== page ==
Megan Giller speaks of chocolate the way Michael Corleone does of the Mob. “Just when I think I’m done writing about it, there’s something else to pull me back in.” And as one of America’s foremost chocolate journalists, it seems she’s only just getting started.
Back in 2015, she launched Chocolate Noise, a beautifully designed monthly periodical, with each chapter profiling an American chocolate maker. Despite craft chocolate being A Thing since the mid-90s, and the bean-to-bar movement following well in the footsteps of the specialty coffee boom, few writers have dedicated such journalistic and literary attention to the personalities making American chocolate happen. Her stories were just that: stories, not trend pieces or industry insider chatter, examining the obsessions, science, ethics, and economics of making quality chocolate for the masses, at a geeky level of particularity that few publishers would allow.
After completing her initial plan of 12 profiles, she added on some more, and as these things go, the website became a book. Bean-to-Bar: America’s Craft Chocolate Revolution comes out next week. Part cookbook, part story collection, and part visually-driven nerdery, it’s a multifaceted crystallization of one idea: The $10 chocolate bar is here to stay, and it’s only the beginning. I sat down with Giller to learn what the future holds for one of America’s fastest growing food industries, and what it all means for our national sweet tooth.
The subtitle of your book is ‘The Craft Chocolate Revolution,’ which sounds pretty bold, but there really does seem to be a whole new bean-to-bar industry where there wasn’t one before. What are there, a hundred craft chocolate makers in the U.S.?
Even more. Ten years ago there were…five? Now there are over 200. And John Nanci, who started the site called Chocolate Alchemy and figured out how to jerry-rig machines to make chocolate at home, has said that for every one maker who’s at market, there are three or four more in their basements just learning how to make chocolate and about to launch. And it’s only going to explode more over the next few years.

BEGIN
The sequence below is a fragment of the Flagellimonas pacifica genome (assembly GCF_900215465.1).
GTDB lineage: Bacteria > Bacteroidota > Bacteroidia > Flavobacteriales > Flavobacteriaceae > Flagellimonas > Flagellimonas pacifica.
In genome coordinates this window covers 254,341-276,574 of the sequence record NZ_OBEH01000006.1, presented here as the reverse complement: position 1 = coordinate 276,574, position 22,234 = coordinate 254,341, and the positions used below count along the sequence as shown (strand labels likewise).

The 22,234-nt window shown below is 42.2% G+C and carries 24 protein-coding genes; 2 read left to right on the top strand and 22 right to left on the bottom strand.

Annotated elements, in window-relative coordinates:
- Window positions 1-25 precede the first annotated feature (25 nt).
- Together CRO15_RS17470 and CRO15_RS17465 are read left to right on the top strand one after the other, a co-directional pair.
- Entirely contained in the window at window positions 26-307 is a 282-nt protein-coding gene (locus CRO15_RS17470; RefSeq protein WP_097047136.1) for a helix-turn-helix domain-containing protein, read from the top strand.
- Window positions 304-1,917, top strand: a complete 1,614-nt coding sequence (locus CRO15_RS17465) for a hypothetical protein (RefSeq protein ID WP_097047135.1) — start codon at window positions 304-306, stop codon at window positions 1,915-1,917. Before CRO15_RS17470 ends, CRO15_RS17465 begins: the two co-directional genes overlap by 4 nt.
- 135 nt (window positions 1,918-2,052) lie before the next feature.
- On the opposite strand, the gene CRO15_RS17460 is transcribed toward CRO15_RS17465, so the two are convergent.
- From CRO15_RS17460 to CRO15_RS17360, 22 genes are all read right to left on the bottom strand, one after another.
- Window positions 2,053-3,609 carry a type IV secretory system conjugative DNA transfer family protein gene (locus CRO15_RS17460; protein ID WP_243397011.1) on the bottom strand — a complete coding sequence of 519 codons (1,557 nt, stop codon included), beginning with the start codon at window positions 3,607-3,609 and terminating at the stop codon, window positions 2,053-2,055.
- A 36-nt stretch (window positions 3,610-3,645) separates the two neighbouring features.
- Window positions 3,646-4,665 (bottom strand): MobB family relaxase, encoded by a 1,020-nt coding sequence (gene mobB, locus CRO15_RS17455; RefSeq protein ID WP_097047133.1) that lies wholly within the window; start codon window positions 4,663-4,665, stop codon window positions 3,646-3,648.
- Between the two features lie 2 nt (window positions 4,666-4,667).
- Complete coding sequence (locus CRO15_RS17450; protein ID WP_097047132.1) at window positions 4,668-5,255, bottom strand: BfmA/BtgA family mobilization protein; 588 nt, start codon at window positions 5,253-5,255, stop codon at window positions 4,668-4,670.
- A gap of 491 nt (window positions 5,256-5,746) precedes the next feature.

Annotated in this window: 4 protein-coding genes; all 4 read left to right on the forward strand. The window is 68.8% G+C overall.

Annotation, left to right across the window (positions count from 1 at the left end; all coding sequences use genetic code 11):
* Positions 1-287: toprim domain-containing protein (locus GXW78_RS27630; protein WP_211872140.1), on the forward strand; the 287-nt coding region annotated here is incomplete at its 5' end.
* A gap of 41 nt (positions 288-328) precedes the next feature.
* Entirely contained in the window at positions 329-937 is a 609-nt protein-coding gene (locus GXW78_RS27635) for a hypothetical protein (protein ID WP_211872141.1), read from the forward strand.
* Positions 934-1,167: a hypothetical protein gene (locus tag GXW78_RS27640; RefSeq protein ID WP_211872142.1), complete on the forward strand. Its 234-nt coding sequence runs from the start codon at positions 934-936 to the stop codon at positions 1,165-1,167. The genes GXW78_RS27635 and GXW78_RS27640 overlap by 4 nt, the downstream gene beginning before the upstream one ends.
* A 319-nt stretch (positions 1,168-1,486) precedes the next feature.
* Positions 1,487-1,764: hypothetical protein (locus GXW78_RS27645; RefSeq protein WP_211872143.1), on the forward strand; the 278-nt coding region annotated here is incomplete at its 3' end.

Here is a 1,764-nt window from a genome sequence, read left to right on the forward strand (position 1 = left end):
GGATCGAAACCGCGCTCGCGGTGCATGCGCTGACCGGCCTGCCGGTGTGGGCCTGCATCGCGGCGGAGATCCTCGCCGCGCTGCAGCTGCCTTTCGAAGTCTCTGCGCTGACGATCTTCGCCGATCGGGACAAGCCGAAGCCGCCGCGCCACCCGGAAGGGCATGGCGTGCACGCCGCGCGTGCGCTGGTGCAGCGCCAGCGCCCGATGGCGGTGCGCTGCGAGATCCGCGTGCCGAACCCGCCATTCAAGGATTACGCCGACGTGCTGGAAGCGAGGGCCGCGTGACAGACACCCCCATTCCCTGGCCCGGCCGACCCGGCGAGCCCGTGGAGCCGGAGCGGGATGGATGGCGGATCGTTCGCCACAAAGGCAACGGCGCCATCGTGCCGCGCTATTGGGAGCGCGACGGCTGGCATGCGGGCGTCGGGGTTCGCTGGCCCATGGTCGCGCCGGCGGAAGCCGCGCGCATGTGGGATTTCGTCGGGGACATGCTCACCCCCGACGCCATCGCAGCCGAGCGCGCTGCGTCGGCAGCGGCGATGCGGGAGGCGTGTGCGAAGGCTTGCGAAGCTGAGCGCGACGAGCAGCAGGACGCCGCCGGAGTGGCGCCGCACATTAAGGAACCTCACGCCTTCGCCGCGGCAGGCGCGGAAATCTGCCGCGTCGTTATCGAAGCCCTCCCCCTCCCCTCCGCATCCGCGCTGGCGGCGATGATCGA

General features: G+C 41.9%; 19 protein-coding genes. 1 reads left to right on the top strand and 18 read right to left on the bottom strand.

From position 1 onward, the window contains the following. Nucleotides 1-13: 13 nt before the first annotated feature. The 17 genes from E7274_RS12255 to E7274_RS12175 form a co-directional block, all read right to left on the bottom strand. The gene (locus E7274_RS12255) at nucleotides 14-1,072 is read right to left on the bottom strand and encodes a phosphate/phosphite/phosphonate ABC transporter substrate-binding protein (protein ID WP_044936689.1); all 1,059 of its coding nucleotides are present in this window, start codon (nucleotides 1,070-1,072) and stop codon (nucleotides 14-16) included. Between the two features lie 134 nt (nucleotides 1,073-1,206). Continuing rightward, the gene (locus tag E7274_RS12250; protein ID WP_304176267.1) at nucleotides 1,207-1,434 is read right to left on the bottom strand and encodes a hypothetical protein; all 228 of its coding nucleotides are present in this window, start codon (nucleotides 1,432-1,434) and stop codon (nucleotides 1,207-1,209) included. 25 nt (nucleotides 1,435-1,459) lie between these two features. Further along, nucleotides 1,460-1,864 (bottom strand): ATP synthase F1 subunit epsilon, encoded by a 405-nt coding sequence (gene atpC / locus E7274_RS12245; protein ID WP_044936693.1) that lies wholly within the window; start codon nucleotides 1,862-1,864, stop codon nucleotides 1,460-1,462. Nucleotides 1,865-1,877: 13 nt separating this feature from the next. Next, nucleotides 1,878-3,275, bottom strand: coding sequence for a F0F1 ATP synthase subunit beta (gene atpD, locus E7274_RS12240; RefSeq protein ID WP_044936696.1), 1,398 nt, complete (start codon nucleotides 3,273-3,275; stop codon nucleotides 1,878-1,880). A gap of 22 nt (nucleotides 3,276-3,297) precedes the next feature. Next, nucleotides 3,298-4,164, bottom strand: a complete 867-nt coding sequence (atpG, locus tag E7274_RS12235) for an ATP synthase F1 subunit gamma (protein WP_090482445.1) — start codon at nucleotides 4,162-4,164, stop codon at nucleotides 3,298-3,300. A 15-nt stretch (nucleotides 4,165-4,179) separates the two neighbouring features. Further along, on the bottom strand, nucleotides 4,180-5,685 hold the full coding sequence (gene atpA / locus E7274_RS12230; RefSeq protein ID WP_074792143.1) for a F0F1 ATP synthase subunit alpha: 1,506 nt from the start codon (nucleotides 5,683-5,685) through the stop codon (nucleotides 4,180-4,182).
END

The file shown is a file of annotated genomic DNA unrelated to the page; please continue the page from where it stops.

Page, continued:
What’s causing the boom? Greater access to machinery?
That’s part of it. It’s easier to find chocolate-making machines and figure out how to make your own. And there’s also more resources for people, like Chocolate Alchemy. Dandelion Chocolate in San Francisco has a book coming out too, and it’s very technical; I think it’ll be so useful for the industry.
At the beginning, most makers had to start from scratch: “How do I roast these beans? What’s the right temperature? How long do I grind and refine?” But as people share more information, it’s going to become easier for newcomers.
Which gets to a sticking point I have about craft chocolate—some of it just isn’t very good.
It’s certainly on consumers’ minds. It’s not fun to pay $10 for a bar of chocolate and have it not be any good. And it’s a big concern in the industry; there’s a fear that if someone pays $10 for a bad bar of chocolate and is disappointed, maybe they’ll never do it again. For the book I spoke to Michael Laiskonis, who does workshops on chocolate making. As he puts it, “it’s easy to make chocolate. It’s hard to make good chocolate.”
It’s a tricky question. There are a lot of makers who are making really fantastic delicious stuff. Then there are others who are still figuring it out. But as the industry matures and more knowledge becomes accessible, I think it’s only going to get better.
There’s a great spread in the book, a map of the world showing chocolate-producing regions with a cheat-sheet legend of how chocolates from those places taste. That’s an incredible resource for those of us who are excited about chocolate and want to learn more, but of course there’s variation within those regions too. How’d you approach putting that together?
Obviously when you look at each country or region, it’s going to get a lot more complicated very quickly. So as you say, it’s a cheat sheet, more of a jumping-off point for people than a definitive guide. Venezuelan chocolate will have many different profiles. Or look at Brazil. It’s a huge country! It’s impossible to say chocolate from there only tastes one way.
But when I was getting started in chocolate, I had no idea how to hold all the data I was getting about regions and profiles in my head. I wished I had a cheat sheet like this. So it was really a selfish thing to put it in there.
Sometimes when people obsessively hone in on terroir, they forget how much the manufacturing process matters.
Chocolate makers and farmers make 100 decisions about how they’re going to manipulate their product. On the farm level, how you ferment and dry your beans is hugely important. For a long time, most people in the industry weren’t paying much attention to how the beans were fermented at their origins, but now it’s a big deal for a lot of producers.
As for the making side, take Madagascar, which is a very fruity bean and sometimes can taste like red fruit, but it can also have a lemon-lime citrus aspect. It can be so acidic that makers have to tame that flavor, burning off different acids in roasting, grinding, and refining to get it to taste good. There are so many ways to alter it.
Everyone has a Madagascar bar, and they all taste so different. But the crazy thing is most people are literally using the same beans from Akesson’s plantation. You’re just tasting the differences in how makers choose to roast, grind, and refine the beans.